MCP Insights

Newest Podcast Covers the 911 Community’s Biggest Issues — CAD System Inconsistency, the Staffing Crisis, and More

Posted on January 25, 2022 by Glenn Bischoff

For more than a half century, the 911 system in the United States has performed admirably, saving countless lives in the process. But today it needs some work. A migration to Next Generation 911, which represents a quantum leap forward in terms of capabilities compared with the legacy 911 system, is what we hear about most often. But several other key aspects require equally rapt attention.

Recently I participated in a podcast with Laurie Flaherty, the recently retired coordinator of the National 911 Program, and John Chiaramonte, president of Mission Critical Partners' consulting business, in which a few of the most pressing needs were discussed. (Click here to view the podcast, or view it as video here.)

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A Toolkit Designed To Help Telecommunicators Get Their Due

Posted on January 4, 2022 by Jackie Mines

A problem long has existed in the 911 community, which is that telecommunicators working in emergency communications centers (ECCs) from coast to coast are wrongly classified by the federal government. This has a profoundly negative effect on their self-esteem, compensation, and career development.

The National 911 Program created a toolkit, with Mission Critical Partners’ help, to address this. More on that soon — but first a little history.

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A Few Words of Praise for the National 911 Program’s Laurie Flaherty

Posted on December 9, 2021 by Glenn Bischoff

On Friday, December 17, Laurie Flaherty, the longtime coordinator of the National 911 Program, will retire. That will be a sad day for the 911 community and for me personally. I first got to know Laurie when I was editor-in-chief of Urgent Communications. Our paths crossed often over the years at conferences, usually when I was covering an educational session where she was speaking. Inevitably, I would make a beeline to her as soon as the session ended, at which time she would patiently answer every question that I had, generously giving me all of the time that I needed.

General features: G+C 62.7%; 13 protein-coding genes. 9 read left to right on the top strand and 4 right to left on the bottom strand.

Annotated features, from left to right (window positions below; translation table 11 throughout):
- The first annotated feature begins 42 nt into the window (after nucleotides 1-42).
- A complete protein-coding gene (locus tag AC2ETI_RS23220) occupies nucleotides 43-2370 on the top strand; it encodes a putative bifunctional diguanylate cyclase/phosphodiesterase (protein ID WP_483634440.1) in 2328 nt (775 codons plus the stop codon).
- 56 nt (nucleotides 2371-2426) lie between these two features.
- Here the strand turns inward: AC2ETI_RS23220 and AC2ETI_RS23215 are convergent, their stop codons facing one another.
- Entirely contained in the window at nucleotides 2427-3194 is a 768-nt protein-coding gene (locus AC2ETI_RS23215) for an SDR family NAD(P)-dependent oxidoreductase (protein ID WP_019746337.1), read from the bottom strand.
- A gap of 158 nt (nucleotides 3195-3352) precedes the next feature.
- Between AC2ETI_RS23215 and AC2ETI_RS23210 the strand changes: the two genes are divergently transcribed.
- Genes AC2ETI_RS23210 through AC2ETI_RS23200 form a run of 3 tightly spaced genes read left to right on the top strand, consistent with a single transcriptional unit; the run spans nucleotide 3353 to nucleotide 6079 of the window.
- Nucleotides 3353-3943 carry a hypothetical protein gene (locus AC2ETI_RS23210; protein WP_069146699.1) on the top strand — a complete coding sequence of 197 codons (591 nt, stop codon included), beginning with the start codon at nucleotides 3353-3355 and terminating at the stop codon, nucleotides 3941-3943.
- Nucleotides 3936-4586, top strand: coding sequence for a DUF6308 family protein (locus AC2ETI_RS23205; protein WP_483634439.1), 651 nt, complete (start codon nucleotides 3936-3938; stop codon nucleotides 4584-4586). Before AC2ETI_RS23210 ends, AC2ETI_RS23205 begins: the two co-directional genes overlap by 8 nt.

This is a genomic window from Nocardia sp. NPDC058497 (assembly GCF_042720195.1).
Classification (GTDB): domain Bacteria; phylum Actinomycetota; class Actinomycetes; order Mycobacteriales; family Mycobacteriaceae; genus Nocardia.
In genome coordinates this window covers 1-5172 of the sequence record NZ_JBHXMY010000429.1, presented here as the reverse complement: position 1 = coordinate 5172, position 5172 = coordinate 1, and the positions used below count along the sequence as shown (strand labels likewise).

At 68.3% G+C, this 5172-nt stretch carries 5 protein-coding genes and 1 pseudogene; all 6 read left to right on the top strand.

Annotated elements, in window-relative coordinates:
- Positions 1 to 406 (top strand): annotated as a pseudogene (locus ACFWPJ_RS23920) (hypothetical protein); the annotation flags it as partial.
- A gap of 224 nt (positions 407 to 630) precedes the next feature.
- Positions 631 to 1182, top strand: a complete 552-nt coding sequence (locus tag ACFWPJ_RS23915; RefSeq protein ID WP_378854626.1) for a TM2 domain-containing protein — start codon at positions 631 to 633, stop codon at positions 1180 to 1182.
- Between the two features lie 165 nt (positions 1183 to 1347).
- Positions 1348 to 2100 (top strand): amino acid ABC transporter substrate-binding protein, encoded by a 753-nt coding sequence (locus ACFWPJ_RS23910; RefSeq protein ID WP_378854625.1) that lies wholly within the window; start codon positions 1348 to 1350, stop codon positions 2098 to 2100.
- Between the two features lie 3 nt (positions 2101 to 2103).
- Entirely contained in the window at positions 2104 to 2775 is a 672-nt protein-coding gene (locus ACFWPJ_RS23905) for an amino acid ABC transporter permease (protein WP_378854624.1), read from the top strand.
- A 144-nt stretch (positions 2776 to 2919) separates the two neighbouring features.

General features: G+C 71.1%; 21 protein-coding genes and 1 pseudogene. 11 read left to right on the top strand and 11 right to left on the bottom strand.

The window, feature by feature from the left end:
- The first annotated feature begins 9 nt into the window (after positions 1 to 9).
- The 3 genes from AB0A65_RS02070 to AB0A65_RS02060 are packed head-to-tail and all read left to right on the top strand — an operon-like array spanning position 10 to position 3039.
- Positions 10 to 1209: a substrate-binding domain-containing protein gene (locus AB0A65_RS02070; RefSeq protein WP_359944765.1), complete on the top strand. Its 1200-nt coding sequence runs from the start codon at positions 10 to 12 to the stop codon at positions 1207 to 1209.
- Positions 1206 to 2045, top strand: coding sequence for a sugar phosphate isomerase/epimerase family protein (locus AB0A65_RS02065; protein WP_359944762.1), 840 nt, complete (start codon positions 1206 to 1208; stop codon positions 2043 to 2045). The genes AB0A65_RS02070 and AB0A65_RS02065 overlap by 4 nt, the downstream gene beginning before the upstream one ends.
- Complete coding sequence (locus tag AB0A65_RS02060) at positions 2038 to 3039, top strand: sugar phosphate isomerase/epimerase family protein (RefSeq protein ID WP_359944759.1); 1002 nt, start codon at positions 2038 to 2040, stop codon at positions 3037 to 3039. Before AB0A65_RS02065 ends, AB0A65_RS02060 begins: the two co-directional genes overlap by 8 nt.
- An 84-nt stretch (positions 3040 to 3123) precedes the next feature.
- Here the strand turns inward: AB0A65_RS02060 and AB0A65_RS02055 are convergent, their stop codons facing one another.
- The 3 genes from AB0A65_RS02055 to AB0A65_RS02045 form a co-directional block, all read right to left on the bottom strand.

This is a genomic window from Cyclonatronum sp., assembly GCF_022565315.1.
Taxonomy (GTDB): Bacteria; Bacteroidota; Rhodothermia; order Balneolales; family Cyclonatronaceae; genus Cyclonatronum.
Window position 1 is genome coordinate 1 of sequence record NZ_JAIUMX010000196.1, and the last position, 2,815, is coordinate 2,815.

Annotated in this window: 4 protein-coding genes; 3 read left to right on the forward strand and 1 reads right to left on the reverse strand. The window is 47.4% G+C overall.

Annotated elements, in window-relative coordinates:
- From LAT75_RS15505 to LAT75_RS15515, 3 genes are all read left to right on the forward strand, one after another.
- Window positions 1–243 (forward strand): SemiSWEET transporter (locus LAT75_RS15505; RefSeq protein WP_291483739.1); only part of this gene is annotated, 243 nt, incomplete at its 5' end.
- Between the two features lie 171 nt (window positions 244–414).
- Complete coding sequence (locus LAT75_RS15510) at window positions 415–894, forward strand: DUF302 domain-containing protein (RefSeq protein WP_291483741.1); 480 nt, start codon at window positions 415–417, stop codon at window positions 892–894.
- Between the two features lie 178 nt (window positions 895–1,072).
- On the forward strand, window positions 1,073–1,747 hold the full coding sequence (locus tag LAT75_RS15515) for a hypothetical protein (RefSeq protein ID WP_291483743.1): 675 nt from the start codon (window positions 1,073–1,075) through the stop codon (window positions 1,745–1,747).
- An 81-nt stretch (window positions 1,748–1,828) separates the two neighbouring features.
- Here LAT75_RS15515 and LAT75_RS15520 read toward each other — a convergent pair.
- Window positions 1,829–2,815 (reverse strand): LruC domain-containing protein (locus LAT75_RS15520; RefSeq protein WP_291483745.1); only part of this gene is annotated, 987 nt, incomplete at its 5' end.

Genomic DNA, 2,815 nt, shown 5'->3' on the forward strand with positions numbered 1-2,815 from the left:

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Whitepaper: Today's Biggest EMS Challenges and How to Fix Them

Posted on December 6, 2021 by Chris Kelly

Prior to the late 1960s, emergency medical service (EMS) in the United States didn’t exist—at least not in the manner that it is provided today. Ambulances were used to transport patients to hospitals or other healthcare facilities—and not much else. In 1960, only six states had standard education programs for rescue personnel—paramedics and emergency medical technicians didn’t come into being until the early 1970s—and only four states regulated ambulance-design specifications. By 1965, the vast majority of emergency medical services from coast to coast largely were unregulated.[1]

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Broadband Could Be the Key to Unlocking Federal Funds for NG911 Implementations

Posted on November 30, 2021 by John Chiaramonte

It has been a few weeks since Congress reduced the amount of federal funding for Next Generation 911 (NG911) implementations in the Build Back Better Act — also known as the Budget Reconciliation Act —from $10 billion to $470 million. Also included is $20 million for administrative costs associated with the grant program that will disperse the money, $9 million to establish an NG911 cybersecurity center and $1 million for establishing an NG911 advisory board. The House passed this legislation on November 19 and it now goes to the Senate.

There seems to be a considerable amount of handwringing about what slashing NG911 funding by roughly 95 percent means for the future of this vital technology. That’s understandable. NG911 represents a quantum leap forward compared with legacy 911 systems — an apt analogy is that the former is an airplane while the latter is a horse and buggy.

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